Christian faith as “the Way”: An introduction to Veritatis Splendor

Cardinal Joseph Ratzinger
Communio 21 (Summer, 1994) – Communio International Catholic Review pg.199 – 207
Translated by E.A. Diederich, S.J.


A Christianity that is no longer a common way of life, but simply proclaims an undetermined ideal, would no longer be the Christianity of Jesus Christ and his immediate disciples.

Why an encyclical on morality?

The long awaited encyclical concerning “some of the fundamental questions of the Church’s moral teaching” has finally appeared. What is the reason for such a document? There is both an external and an internal reason, which of course cannot be separated from one another. The internal reason is related to the purpose of Christianity itself. In its very earliest beginnings, before the word “Christian” was coined, the Christian religion was simply called “the Way.” We find the expression no less than seven times in the Acts of the Apostles, which reports the first phase of the historical development of Christianity. For example, in the presence of the Jews in the vestibule of the Temple, St. Paul confessed “I persecuted this way,” meaning that he had persecuted the Christians (Acts 22:4). When Christianity was called “the Way,” it meant first and foremost that it was a way of living. Faith was not a mere theory; above all it was a “way,” a praxis. The new convictions which it brought had a directly practical content. Faith included morality, and indeed not just some general ideal. Rather it gave concrete directions for human living. It was precisely through their morality that Christians in the ancient world were distinguished from others. It was precisely in this way that their faith was made visible as something new and unmistakably unique. A Christianity that is no longer a common way of life, but simply proclaims an undetermined ideal, would no longer be the Christianity of Jesus Christ and his immediate disciples. Therefore, it is the enduring task of the Church to be a community of “the Way” and to show forth in the concrete the way of right living. The words of the Psalm, “You have made known to me the paths of life,” stand significantly in the first address which an apostle made, in the Pentecost preaching of St. Peter (Acts 2:28). The Church must always show forth “the Way” by reason of her very being. She must make the moral content of faith ever newly visible.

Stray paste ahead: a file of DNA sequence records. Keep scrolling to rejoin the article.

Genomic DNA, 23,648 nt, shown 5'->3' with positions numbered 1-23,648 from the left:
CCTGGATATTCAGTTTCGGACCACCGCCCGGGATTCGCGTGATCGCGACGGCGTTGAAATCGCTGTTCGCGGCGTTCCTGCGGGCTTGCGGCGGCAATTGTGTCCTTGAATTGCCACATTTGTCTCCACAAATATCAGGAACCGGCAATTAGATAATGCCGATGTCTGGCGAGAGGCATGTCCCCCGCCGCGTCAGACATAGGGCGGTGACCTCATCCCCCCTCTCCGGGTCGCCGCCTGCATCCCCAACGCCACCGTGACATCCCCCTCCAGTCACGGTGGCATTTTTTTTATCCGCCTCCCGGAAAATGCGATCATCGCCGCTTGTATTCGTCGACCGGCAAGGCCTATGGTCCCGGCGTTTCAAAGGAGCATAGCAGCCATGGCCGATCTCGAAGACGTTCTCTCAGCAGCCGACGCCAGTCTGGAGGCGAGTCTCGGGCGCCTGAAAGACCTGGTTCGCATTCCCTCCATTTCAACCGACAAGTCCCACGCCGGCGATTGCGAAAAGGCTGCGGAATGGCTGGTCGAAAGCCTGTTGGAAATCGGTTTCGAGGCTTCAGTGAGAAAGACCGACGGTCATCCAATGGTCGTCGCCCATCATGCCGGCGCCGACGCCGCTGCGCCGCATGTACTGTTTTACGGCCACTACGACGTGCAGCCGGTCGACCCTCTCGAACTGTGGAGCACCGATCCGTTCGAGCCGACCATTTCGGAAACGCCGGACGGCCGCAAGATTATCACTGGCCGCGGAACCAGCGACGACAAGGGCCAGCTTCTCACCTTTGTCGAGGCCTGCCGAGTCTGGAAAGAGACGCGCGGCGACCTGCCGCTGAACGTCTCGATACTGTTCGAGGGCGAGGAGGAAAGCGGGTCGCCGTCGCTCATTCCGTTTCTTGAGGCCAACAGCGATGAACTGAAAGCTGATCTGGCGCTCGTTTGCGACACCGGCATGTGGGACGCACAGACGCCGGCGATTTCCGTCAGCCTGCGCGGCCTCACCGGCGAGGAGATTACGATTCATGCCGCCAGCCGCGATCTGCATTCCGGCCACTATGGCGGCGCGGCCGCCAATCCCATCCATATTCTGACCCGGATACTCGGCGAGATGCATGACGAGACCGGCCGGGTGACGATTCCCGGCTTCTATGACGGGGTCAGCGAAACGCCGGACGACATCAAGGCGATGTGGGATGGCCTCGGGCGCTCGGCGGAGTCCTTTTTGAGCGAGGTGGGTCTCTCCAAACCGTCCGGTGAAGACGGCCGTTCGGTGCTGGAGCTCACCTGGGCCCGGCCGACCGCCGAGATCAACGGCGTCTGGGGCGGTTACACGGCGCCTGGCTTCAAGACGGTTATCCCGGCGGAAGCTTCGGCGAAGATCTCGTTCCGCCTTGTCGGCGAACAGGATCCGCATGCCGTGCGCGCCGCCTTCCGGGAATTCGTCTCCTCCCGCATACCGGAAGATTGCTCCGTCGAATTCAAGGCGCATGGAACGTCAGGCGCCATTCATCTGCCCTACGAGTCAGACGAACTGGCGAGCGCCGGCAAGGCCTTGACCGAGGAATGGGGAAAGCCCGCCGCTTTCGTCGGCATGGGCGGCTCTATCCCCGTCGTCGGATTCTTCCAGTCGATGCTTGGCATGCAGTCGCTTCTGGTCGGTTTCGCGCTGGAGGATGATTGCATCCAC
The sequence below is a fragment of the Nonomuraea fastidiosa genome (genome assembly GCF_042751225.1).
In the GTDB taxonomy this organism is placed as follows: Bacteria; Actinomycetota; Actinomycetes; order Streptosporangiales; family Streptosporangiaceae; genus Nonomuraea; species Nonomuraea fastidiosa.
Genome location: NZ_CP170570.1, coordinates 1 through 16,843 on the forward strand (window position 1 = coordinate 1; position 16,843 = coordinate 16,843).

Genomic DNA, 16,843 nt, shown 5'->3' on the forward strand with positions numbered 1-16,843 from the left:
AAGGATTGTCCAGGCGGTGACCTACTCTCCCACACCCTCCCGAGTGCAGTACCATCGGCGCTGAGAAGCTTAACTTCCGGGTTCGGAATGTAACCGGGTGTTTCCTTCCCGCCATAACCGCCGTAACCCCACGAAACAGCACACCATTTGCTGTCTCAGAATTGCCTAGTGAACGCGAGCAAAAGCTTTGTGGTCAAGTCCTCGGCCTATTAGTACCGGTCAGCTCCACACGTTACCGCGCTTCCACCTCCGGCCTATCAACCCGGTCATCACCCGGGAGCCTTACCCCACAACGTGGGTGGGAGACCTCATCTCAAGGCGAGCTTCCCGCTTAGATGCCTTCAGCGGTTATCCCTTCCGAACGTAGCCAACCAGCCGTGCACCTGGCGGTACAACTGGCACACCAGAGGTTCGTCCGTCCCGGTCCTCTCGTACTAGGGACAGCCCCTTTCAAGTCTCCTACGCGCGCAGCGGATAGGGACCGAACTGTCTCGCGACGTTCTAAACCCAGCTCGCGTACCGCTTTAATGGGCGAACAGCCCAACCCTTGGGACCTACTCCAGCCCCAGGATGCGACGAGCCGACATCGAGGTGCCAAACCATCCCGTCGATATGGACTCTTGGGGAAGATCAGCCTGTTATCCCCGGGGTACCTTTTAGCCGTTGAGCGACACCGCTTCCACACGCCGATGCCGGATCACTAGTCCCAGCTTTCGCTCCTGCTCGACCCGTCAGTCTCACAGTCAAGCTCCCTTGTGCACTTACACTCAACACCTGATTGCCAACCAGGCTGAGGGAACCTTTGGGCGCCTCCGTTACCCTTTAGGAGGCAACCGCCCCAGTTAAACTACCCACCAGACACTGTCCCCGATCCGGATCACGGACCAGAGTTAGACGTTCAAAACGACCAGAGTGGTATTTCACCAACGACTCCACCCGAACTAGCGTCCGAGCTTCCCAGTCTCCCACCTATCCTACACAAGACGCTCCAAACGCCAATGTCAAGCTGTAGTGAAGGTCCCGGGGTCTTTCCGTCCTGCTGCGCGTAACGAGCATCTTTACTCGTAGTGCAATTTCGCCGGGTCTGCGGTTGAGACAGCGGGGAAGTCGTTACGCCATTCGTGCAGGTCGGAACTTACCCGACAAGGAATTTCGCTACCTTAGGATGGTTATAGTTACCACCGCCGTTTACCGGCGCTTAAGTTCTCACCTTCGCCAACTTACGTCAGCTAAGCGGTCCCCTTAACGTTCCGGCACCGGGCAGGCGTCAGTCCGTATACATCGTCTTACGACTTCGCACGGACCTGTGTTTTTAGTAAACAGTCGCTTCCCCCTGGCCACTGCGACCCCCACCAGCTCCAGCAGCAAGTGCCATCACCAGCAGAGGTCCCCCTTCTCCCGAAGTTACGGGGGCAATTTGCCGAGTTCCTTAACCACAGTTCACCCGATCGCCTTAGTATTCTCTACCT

In addition to this internal reason for the encyclical there is also an external one, which is not, however, external to the encyclical itself. More than ever before, the question of morality today has become a question of the survival of mankind itself. In the homogeneous and technological civilization that encompasses the entire world, the old moral certainties which until now supported individual cultures have for the most part disappeared. The technological way of looking at the world is free of values. It searches for what it can do, rather than what it ought to do. For many the question of what ought to be done is outdated, no longer compatible with the emancipation of humanity from all constraints. What one is capable of doing, one is also permitted to do; this is, for the most part, the way people think today. However, the real problem lies deeper. In comparison with the undisputed certainty which there is in technological matters, all moral certainties appear to be fragile and questionable. Many people are of the opinion that only that which can be understood with the same irresistible force as a mathematical or technical formula is reasonable. Yet, in truly human affairs, in matters of morality and of right human living, where do we have such understanding? The fact that in these matters the great cultures, in spite of important elements that they have in common, have always given different answers allows for relativism to become the prevailing opinion. In matters of religion and morality, there is no longer common certainty; each person much decide for himself how to manage. Each person has to follow his own understanding. This approach is then extended to Christian faith as well. The Bible does indeed provide a fundamental direction with the commandment of the love of God and of neighbor, but it cannot tell us what, for example, love of neighbor means in individual cases, nor can anyone for that matter. Again and again, each individual has to determine this according to his own understanding.